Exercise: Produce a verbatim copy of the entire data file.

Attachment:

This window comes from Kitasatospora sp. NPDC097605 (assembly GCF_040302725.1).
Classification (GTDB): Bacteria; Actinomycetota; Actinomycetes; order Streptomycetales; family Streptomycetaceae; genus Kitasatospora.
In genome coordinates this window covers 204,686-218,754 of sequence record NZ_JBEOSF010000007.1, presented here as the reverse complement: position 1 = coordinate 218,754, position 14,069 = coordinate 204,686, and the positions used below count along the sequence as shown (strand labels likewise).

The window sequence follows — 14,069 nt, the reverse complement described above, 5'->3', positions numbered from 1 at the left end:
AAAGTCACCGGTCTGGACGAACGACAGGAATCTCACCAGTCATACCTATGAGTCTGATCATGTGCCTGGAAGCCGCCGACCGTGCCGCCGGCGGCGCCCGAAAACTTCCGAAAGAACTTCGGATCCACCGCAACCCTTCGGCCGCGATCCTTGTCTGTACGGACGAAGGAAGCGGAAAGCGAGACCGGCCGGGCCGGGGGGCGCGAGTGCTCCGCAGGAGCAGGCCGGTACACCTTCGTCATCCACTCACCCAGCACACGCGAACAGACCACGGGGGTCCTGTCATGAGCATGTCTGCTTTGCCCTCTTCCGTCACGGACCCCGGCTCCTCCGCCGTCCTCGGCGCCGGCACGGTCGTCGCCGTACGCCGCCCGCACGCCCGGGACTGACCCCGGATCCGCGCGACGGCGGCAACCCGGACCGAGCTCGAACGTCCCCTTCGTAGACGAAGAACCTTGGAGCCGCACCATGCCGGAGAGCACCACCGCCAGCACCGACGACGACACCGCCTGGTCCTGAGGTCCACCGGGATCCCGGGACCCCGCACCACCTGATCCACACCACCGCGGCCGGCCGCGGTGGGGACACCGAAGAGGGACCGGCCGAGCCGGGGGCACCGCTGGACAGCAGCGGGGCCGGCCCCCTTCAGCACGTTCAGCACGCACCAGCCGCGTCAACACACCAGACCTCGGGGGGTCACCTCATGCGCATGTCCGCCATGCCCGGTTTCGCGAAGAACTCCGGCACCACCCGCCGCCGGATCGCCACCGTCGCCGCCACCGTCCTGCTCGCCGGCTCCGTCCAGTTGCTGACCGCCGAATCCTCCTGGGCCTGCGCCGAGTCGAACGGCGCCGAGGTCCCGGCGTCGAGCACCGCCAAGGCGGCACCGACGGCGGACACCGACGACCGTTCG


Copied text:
This window comes from Kitasatospora sp. NPDC097605 (assembly GCF_040302725.1).
Classification (GTDB): Bacteria; Actinomycetota; Actinomycetes; order Streptomycetales; family Streptomycetaceae; genus Kitasatospora.
In genome coordinates this window covers 204,686-218,754 of sequence record NZ_JBEOSF010000007.1, presented here as the reverse complement: position 1 = coordinate 218,754, position 14,069 = coordinate 204,686, and the positions used below count along the sequence as shown (strand labels likewise).

The window sequence follows — 14,069 nt, the reverse complement described above, 5'->3', positions numbered from 1 at the left end:
AAAGTCACCGGTCTGGACGAACGACAGGAATCTCACCAGTCATACCTATGAGTCTGATCATGTGCCTGGAAGCCGCCGACCGTGCCGCCGGCGGCGCCCGAAAACTTCCGAAAGAACTTCGGATCCACCGCAACCCTTCGGCCGCGATCCTTGTCTGTACGGACGAAGGAAGCGGAAAGCGAGACCGGCCGGGCCGGGGGGCGCGAGTGCTCCGCAGGAGCAGGCCGGTACACCTTCGTCATCCACTCACCCAGCACACGCGAACAGACCACGGGGGTCCTGTCATGAGCATGTCTGCTTTGCCCTCTTCCGTCACGGACCCCGGCTCCTCCGCCGTCCTCGGCGCCGGCACGGTCGTCGCCGTACGCCGCCCGCACGCCCGGGACTGACCCCGGATCCGCGCGACGGCGGCAACCCGGACCGAGCTCGAACGTCCCCTTCGTAGACGAAGAACCTTGGAGCCGCACCATGCCGGAGAGCACCACCGCCAGCACCGACGACGACACCGCCTGGTCCTGAGGTCCACCGGGATCCCGGGACCCCGCACCACCTGATCCACACCACCGCGGCCGGCCGCGGTGGGGACACCGAAGAGGGACCGGCCGAGCCGGGGGCACCGCTGGACAGCAGCGGGGCCGGCCCCCTTCAGCACGTTCAGCACGCACCAGCCGCGTCAACACACCAGACCTCGGGGGGTCACCTCATGCGCATGTCCGCCATGCCCGGTTTCGCGAAGAACTCCGGCACCACCCGCCGCCGGATCGCCACCGTCGCCGCCACCGTCCTGCTCGCCGGCTCCGTCCAGTTGCTGACCGCCGAATCCTCCTGGGCCTGCGCCGAGTCGAACGGCGCCGAGGTCCCGGCGTCGAGCACCGCCAAGGCGGCACCGACGGCGGACACCGACGACCGTTCG